- Trump complains about his Twitter follower count to Jack Dorsey Tuesday 6:34 PM
- ‘Avengers: Endgame’ sticks the devastating landing—and gives you time to grieve Tuesday 5:00 PM
- Teen hits Apple with $1 billion lawsuit over alleged face recognition arrest Tuesday 4:48 PM
- John Cornyn tried to attack Patton Oswalt for his old tweets and failed miserably Tuesday 4:29 PM
- Logan Paul is selling a pillow of his dead dog—for a good cause Tuesday 4:04 PM
- Study: Too much Netflix, not enough ‘chill’ Tuesday 3:36 PM
- Pete Buttigieg under fire for saying incarcerated Americans shouldn’t be allowed to vote Tuesday 2:54 PM
- Vine’s co-founder is beta testing a new app called Byte Tuesday 2:51 PM
- Report: Joe Biden’s first 2020 fundraiser will be with a Comcast executive Tuesday 2:49 PM
- Netflix’s ‘Sabrina’ appears to have an art-copying problem (updated) Tuesday 2:47 PM
- People are crying over these cats’ window-sill romance Tuesday 2:27 PM
- The ‘I’m baby’ meme is all about being comforted Tuesday 2:24 PM
- Parody video totally nails what men are like on Tinder Tuesday 1:57 PM
- Twitch star AriLove latest woman to be arbitrarily banned for ‘sexually suggestive’ attire Tuesday 1:47 PM
- The 18 best Korean beauty sheet masks Tuesday 1:25 PM
Not so safe after all.
A plug-in for Google Chrome that promised to keep users safe has been doing exactly the opposite.
AVG, the maker of a popular Internet security software, offers users a free browser add-on called Web TuneUp. The service is intended to monitor search results and websites to ensure safe and secure browsing by warding off “hidden threats and trackers.”
Tavis Ormandy, a member of Google’s Project Zero team, found Web TuneUp to being something it didn’t advertise, as well: exposing the Internet history and personal data of its users.
Nine million people have Web TuneUp installed, in part because, according to Ormandy, it would “force install” to the browser when AVG AntiVirus was installed on a computer. This left users with no way to opt out of the extension, which was altering browser settings and bypassing Chrome’s built-in malware checks.
Flaws in the program left users exposed to potential man-in-the-middle attack through an insecure website, then eject malicious code into secure sites. The type of exploit would allow an attacker to potentially view a user’s emails and monitor other activities.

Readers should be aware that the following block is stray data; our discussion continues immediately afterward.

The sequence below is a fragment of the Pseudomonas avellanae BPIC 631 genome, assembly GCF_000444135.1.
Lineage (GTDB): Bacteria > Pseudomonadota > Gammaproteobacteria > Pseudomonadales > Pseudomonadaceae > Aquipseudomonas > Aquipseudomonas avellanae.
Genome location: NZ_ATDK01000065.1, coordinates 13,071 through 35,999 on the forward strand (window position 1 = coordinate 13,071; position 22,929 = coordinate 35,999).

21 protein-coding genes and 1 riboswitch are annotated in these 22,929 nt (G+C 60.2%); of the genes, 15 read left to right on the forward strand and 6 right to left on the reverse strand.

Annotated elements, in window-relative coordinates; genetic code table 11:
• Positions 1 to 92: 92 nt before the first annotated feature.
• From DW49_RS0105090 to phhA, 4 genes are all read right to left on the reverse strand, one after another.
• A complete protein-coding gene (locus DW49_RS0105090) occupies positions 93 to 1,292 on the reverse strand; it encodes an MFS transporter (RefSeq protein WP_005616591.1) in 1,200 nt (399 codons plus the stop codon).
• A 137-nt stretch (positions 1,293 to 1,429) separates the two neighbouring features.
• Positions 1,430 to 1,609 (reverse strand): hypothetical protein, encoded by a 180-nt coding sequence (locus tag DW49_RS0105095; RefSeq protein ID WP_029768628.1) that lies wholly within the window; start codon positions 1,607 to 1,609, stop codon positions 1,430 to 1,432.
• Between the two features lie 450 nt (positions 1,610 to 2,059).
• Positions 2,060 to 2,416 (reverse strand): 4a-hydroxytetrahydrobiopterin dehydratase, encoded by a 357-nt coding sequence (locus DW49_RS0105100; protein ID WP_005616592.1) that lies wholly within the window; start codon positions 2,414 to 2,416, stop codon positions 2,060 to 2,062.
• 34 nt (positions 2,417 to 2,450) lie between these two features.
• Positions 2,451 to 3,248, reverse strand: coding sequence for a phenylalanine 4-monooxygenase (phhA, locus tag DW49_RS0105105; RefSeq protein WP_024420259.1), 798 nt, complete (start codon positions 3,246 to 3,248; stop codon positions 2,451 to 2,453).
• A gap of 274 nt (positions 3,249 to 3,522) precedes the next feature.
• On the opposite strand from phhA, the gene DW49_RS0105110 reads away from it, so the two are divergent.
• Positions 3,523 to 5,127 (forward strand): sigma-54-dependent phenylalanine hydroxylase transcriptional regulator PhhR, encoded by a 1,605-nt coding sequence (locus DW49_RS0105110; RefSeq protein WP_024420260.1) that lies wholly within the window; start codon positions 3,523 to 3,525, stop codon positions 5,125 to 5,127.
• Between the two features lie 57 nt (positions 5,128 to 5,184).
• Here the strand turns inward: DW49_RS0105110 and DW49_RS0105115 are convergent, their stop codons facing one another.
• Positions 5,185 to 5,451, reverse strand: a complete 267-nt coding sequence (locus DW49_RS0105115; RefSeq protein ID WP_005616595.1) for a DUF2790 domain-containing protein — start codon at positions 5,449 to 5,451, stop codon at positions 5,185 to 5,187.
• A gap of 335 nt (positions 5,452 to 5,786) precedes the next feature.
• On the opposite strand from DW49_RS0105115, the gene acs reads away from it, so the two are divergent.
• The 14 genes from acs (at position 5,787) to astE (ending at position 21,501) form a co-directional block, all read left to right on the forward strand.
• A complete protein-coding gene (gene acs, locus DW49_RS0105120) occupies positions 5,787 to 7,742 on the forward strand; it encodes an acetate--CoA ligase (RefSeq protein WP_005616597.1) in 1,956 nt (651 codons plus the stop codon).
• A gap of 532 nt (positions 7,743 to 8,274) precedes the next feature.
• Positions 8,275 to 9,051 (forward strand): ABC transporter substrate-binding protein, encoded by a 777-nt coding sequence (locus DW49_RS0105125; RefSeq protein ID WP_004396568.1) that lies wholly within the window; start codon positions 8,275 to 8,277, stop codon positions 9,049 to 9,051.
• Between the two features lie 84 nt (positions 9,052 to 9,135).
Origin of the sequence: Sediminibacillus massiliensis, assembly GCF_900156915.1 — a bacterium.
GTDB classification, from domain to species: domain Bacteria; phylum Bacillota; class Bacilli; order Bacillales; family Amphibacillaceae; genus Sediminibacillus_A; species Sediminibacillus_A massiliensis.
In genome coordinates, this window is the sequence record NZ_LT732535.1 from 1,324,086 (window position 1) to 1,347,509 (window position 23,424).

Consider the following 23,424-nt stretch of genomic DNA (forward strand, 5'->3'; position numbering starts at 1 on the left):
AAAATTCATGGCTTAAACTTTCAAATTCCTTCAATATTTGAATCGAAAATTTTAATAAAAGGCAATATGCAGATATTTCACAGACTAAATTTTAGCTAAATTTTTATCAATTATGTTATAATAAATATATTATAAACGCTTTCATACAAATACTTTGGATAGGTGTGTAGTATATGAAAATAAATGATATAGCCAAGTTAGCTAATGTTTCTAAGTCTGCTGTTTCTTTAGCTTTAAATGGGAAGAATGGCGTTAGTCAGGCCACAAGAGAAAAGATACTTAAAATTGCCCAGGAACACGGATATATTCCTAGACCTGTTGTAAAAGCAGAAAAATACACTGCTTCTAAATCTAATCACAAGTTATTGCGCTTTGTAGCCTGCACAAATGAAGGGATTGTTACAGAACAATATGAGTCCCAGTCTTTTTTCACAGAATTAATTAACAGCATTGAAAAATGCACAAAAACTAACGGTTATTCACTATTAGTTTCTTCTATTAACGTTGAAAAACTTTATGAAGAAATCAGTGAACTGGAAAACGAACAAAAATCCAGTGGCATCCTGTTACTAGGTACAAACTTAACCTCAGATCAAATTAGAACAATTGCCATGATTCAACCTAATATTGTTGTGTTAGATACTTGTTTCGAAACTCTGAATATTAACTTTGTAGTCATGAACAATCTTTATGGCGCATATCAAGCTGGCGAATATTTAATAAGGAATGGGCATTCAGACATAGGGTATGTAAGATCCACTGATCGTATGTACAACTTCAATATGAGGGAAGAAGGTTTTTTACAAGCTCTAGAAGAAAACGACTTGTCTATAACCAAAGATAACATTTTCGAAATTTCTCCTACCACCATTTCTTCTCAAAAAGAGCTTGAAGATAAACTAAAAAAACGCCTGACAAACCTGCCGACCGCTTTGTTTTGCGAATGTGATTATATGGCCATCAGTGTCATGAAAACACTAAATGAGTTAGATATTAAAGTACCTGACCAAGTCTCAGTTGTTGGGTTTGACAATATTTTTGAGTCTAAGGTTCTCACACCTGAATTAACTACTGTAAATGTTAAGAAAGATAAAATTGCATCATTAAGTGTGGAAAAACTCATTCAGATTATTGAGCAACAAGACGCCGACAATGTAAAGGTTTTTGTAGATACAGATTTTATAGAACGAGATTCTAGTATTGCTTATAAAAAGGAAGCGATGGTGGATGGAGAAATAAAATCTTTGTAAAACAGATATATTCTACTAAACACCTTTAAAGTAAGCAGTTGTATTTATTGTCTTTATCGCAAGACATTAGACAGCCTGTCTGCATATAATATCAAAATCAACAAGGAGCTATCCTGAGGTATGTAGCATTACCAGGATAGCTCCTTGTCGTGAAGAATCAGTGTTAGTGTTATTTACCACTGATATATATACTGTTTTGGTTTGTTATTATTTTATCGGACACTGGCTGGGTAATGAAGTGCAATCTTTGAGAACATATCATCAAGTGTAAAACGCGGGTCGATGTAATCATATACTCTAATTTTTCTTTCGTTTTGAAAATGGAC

Ormandy first spotted the issue on December 15, posting it on the Google Security Research issues board and alerting AVG of the issue.
“Apologies for my harsh tone, but I’m really not thrilled about this trash being installed for Chrome users,” he wrote to AVG. “The extension is so badly broken that I’m not sure whether I should be reporting it to you as a vulnerability, or asking the extension abuse team to investigate if it’s a PuP [potentially unwanted program].”
After failing to properly address the situation in its initial fix, AVG provided a resolution to the issue nearly one week after first being made aware of it. A new version of the Web TuneUp extension, version 126.96.36.199, is now available with the fix.
AVG confirmed the resolution to the Daily Dot, stating, “We thank the Google Security Research Team for making us aware of the vulnerability with the Web TuneUp optional Chrome extension. The vulnerability has been fixed; the fixed version has been published and automatically updated to users.”
While AVG noted Web TuneUp is “optional,” one of the contentions about the extension is that it was automatically installing. It currently doesn’t automatically install, but that’s because Google no longer allows it to; inline installations for the plug-in have been disabled while it is investigated for policy violations.
AVG users should make sure if Web TuneUp is installed on their browser, that it is up to date to the latest and most secure version. The extension can be disabled or removed from the Extensions menu in Chrome. Users can also reset their new tab page and search settings, which Web TuneUp modifies, by going to Chrome’s Settings menu.
AJ Dellinger is a seasoned technology writer whose work has appeared in Digital Trends, International Business Times, and Newsweek. In 2018, he joined Gizmodo as the nights and weekend editor.